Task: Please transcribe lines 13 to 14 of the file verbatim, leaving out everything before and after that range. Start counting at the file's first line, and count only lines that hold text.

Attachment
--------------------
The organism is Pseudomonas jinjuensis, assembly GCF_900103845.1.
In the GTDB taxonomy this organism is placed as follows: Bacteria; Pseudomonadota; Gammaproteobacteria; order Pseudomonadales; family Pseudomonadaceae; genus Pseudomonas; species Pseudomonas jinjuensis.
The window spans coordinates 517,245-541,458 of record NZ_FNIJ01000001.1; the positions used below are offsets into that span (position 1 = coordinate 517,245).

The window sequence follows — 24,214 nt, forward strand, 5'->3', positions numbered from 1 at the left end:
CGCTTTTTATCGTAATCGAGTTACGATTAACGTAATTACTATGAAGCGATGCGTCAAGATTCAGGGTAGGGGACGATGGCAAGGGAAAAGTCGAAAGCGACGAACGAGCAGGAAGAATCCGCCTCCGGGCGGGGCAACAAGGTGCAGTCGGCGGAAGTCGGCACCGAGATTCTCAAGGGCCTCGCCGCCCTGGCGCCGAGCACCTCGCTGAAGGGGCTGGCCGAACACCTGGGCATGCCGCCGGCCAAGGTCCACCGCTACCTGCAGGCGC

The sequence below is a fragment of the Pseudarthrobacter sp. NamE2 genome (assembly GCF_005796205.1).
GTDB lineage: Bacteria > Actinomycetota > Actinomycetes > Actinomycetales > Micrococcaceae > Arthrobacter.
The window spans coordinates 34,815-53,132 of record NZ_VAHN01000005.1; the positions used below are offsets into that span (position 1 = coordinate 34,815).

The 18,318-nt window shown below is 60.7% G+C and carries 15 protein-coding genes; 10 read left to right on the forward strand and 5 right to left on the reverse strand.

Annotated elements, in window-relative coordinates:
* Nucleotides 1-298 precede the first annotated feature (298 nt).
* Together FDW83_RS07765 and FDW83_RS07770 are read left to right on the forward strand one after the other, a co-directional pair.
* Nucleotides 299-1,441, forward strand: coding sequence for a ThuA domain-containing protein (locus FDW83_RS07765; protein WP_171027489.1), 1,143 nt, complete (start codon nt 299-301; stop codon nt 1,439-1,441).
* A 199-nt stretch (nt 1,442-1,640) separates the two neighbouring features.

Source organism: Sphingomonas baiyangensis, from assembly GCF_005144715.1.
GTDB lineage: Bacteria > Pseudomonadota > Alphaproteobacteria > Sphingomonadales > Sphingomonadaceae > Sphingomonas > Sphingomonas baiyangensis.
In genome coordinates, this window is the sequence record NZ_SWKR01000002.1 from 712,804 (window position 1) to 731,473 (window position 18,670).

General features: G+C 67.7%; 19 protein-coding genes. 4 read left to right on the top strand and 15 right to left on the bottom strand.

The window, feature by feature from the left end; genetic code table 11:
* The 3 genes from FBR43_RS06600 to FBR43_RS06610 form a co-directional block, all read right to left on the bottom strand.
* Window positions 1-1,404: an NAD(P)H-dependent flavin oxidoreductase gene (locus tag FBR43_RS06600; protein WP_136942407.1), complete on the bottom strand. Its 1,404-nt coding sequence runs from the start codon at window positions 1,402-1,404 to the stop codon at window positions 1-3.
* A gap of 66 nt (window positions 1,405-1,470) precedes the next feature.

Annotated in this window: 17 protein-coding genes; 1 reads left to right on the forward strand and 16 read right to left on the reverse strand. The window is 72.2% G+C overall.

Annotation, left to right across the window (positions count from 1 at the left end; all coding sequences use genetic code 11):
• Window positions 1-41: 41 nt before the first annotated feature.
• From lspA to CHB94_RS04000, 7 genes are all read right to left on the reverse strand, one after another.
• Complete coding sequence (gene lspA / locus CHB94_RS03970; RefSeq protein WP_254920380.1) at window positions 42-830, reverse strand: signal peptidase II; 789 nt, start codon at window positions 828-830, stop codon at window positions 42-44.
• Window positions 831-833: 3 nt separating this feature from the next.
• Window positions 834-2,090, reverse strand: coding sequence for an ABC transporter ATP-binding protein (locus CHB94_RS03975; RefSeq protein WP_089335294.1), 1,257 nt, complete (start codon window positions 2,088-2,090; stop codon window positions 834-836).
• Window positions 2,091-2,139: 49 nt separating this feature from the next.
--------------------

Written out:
* Nucleotides 299-1,441, forward strand: coding sequence for a ThuA domain-containing protein (locus FDW83_RS07765; protein WP_171027489.1), 1,143 nt, complete (start codon nt 299-301; stop codon nt 1,439-1,441).
* A 199-nt stretch (nt 1,442-1,640) separates the two neighbouring features.